“The Creative Director likes your portfolio but doesn’t hire girls,” was my introduction to an internship at one of London’s trendy consumer advertising agencies of the time.
Two weeks later the Creative Director “did hire girls”. (Or a woman to be precise.)
Having demonstrated the benefits of a different perspective to creativity, I landed the job, and became one of only half a dozen women in all of the creative departments in London.
It was 1987. And, as one might imagine under said leadership, the creative department in which I now found myself was culturally very much a “Lads’ Club”. Covert and overt sexual innuendos, and sometimes propositioning, from my male co-workers were regularly experienced.
This behavior was seen as perfectly normal. It was after all an era when car ads used analogies of sexualized female forms, and confectionary ads featured chocolate bars being fellated by perspiring women in steamy baths.
My agency survival strategy was to channel my own style of work and try to ignore, laugh off or give the blokes as good as I got. To complain would have alienated me from my colleagues. “It’s only banter!” (That is one the few tame retorts I dare publish.)
Fast forward to 2021. Sexual references and abuse in the workplace is no longer acceptable and, thanks to initiatives such as ‘The 3% Movement’ (so named after the number of female Creative Directors when founded in 20121 ), the number of female Creative Directors now stands at 29% in the US2 and 17% in the UK. 3 I strongly believe that this rise in female creative leadership has had a positive effect, as evident in today’s ad campaigns for female brands, which empower women rather than objectify them or play on their insecurities.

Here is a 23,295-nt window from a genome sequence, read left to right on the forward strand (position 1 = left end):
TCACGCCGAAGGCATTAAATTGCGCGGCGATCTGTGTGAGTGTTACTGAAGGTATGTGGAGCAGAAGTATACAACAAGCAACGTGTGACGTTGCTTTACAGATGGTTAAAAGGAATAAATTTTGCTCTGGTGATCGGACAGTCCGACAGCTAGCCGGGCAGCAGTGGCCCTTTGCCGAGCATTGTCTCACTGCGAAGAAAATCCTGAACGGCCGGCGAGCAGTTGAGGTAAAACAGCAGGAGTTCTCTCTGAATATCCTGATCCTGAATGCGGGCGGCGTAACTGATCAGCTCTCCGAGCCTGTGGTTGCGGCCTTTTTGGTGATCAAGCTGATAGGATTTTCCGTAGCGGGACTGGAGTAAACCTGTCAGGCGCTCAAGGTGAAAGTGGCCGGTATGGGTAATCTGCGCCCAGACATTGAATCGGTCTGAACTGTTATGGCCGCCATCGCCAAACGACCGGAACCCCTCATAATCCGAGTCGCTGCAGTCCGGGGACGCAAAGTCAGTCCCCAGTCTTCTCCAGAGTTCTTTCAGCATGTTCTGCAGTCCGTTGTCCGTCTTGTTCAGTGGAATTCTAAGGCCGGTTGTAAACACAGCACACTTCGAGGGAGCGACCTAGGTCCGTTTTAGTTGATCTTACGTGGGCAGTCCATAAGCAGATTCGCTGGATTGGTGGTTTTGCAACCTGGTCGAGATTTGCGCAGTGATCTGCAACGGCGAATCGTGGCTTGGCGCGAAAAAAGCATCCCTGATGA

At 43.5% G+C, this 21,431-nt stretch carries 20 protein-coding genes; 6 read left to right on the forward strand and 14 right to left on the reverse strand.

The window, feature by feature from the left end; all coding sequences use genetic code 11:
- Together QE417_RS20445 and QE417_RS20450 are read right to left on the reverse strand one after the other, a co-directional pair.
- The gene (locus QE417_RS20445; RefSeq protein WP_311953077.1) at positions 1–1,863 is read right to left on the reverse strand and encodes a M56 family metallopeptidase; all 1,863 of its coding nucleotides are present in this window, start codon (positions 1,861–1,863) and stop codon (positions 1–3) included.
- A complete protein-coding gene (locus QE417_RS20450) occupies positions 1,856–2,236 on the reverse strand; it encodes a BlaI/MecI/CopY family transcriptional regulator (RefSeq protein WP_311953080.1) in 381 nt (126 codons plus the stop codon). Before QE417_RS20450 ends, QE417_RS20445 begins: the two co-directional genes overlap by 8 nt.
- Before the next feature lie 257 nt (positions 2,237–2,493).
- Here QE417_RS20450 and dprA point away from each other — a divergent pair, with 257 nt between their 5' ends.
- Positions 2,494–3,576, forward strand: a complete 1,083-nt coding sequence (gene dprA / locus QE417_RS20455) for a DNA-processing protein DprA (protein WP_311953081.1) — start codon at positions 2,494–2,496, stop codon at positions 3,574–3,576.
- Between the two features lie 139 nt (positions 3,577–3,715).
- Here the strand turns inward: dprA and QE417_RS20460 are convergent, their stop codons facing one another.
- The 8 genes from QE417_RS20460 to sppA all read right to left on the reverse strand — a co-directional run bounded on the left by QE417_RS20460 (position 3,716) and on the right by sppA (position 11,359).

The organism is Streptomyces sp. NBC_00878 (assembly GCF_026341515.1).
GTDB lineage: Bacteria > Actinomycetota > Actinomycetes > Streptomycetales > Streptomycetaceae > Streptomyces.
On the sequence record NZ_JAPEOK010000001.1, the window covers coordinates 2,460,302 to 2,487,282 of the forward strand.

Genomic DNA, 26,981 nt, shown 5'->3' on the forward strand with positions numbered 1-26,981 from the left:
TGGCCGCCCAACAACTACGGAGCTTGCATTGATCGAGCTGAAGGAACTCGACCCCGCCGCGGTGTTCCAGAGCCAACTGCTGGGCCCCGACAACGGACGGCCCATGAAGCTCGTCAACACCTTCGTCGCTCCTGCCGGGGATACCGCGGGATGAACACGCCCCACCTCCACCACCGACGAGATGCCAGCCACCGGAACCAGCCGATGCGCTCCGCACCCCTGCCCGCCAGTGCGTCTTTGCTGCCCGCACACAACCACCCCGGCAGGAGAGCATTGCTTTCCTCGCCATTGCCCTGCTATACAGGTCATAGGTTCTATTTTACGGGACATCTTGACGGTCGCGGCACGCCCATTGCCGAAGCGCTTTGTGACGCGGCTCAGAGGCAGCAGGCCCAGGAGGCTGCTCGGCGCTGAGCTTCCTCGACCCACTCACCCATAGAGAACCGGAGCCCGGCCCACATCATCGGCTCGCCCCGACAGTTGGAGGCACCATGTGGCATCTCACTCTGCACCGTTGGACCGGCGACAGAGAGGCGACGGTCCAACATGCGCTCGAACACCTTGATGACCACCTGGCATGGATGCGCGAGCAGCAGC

I can no longer speak with any real insights about behavior in consumer ad agencies, as in recent years I have worked in med comms – to my mind, a far more respectful and diverse environment.
At my current med comms agency, AS&K Communications, I’m also enjoying putting the negative experiences of my early career to good use by joining the company’s EDI Committee. This is one of my favorite meetings of the week and has ignited within me a new passion – that of influencing new approaches to equality, diversity and inclusivity in communications agencies.
It’s a hugely interesting coming together of minds with discussions that are helping to inform individual-centric policies within the agency – designed to ensure that everyone’s feelings across all aspects of the company are respected regardless of their age, gender, race, religion, sexual orientation or dis/ability.
My sense is that fully embracing EDI needs to be more than a top-down initiative.
It requires lots of talking and listening across every level of a company. Hearing and understanding the perspectives of those who are from a different mold to ourselves – and importantly acting upon these insights – will provide a safer and kinder work environment for everyone.
EDI may have been slow for the advertising and comms industries to adopt, but my perception is that a need for change is finally being recognized. Had ‘Equality, Diversity and Inclusion in the Workplace’ been suggested at my ad agency in 1987, I can sadly just see those huge, padded shoulders shaking with laughter.